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TitleA method for detecting large-scale forest cover change using coarse spatial resolution imagery
AuthorFraser, R HORCID logo; Abuelgasim, A; Latifovic, R
SourceRemote Sensing of Environment vol. 95, issue 4, 2005 p. 414-427,
Alt SeriesEarth Sciences Sector, Contribution Series 2004407
PublisherElsevier BV
Mediapaper; on-line; digital
File formatpdf
NTS12K; 12L
AreaHavre St-Pierre; Aquanish
Lat/Long WENS -64.0000 -60.0000 51.0000 50.0000
Subjectsgeophysics; Nature and Environment; vegetation; vegetation history; remote sensing; satellite imagery; mapping techniques; computer mapping
Illustrationsequations; tables; location maps; Landsat images
ProgramReducing Canada's Vulnerability to Climate Change
Released2005 04 01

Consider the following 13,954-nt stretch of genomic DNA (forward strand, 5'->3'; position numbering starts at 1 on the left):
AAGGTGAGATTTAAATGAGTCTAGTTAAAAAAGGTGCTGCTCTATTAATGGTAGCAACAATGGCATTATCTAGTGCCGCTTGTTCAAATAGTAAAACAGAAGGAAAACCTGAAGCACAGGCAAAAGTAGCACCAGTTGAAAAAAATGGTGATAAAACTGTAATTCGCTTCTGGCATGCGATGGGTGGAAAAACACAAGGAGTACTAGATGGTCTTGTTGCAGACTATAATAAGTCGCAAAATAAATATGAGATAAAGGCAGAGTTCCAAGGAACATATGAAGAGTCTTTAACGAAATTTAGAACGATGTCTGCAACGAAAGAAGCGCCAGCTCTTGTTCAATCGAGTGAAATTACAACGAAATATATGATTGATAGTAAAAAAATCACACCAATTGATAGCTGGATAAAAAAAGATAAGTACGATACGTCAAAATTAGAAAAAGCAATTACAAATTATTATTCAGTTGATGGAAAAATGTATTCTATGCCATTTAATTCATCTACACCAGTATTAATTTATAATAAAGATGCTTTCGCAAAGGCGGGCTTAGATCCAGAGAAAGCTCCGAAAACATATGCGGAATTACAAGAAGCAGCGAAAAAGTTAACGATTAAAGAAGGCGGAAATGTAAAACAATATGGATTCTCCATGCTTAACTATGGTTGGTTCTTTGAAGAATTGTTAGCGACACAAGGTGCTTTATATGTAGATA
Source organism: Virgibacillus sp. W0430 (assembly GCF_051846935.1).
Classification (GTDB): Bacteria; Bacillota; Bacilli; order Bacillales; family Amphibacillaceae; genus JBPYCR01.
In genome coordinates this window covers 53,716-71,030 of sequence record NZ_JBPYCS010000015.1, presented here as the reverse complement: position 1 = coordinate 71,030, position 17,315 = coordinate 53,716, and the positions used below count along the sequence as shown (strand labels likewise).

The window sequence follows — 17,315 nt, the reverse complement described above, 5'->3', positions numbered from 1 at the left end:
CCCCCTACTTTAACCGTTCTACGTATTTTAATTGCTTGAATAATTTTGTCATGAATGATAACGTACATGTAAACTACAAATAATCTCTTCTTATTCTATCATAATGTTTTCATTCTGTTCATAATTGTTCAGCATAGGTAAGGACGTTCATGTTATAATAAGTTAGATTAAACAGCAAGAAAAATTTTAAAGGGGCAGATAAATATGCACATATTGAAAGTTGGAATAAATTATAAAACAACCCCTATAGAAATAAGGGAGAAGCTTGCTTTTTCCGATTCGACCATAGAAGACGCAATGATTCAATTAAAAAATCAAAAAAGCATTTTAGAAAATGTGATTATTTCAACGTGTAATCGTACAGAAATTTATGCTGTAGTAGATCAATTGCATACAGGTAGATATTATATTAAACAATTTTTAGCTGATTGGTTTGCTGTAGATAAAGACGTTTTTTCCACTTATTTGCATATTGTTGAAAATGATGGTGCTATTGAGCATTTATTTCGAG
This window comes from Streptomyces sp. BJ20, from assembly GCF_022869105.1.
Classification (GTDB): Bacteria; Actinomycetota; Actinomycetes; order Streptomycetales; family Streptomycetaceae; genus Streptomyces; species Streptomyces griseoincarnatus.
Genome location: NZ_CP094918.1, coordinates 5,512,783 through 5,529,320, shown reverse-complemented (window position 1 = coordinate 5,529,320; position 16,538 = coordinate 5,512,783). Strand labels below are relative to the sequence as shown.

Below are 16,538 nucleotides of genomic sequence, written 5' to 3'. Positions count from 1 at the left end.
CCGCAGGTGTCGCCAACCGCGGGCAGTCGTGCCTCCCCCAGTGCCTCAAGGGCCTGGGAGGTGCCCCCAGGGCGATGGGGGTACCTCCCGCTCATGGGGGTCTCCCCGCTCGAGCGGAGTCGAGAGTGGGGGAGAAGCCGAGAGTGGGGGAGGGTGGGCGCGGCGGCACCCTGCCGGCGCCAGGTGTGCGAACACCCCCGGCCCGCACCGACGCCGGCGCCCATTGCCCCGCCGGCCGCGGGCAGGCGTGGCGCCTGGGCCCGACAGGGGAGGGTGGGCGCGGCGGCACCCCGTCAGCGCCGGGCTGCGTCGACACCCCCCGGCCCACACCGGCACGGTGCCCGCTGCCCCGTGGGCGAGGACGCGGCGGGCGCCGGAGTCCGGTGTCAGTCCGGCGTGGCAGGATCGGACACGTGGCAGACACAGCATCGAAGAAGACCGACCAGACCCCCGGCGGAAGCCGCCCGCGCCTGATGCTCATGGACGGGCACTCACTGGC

AbstractMany large countries, including Canada, rely on earth observation as a practical and cost-effective means of monitoring their vast inland ecosystems. A potentially efficient approach is one that detects vegetation changes over a hierarchy of spatial scales ranging from coarse to fine. This paper presents a Change Screening Analysis Technique (Change-SAT) designed as a coarse filter to identify the location and timing of large (> 5-10 km2) forest cover changes caused by anthropogenic and natural disturbances at an annual, continental scale. The method uses change metrics derived from 1 km multi-temporal SPOT VEGETATION and NOAA AVHRR imagery (reflectance, temperature, and texture information) and ancillary spatial variables (proximity to active fires, roads, and forest tenures) in combination with logistic regression and decision tree classifiers. Major forest changes of interest include wildfires, insect defoliation, forest harvesting, and flooding. Change-SAT was tested for 1998-2000 using an independent sample of change and no-change sites over Canada. Overall accuracy was 94% and commission error, especially critical for large-area change applications, was less than 1%. Regions identified as having major or widespread changes could be targeted for more detailed investigation and mapping using field visits, aerial survey, or fine resolution EO methods, such as those being applied under Canadian monitoring programs. This multi-resolution approach could be used as part of a forest monitoring system to report on carbon stocks and forest stewardship.

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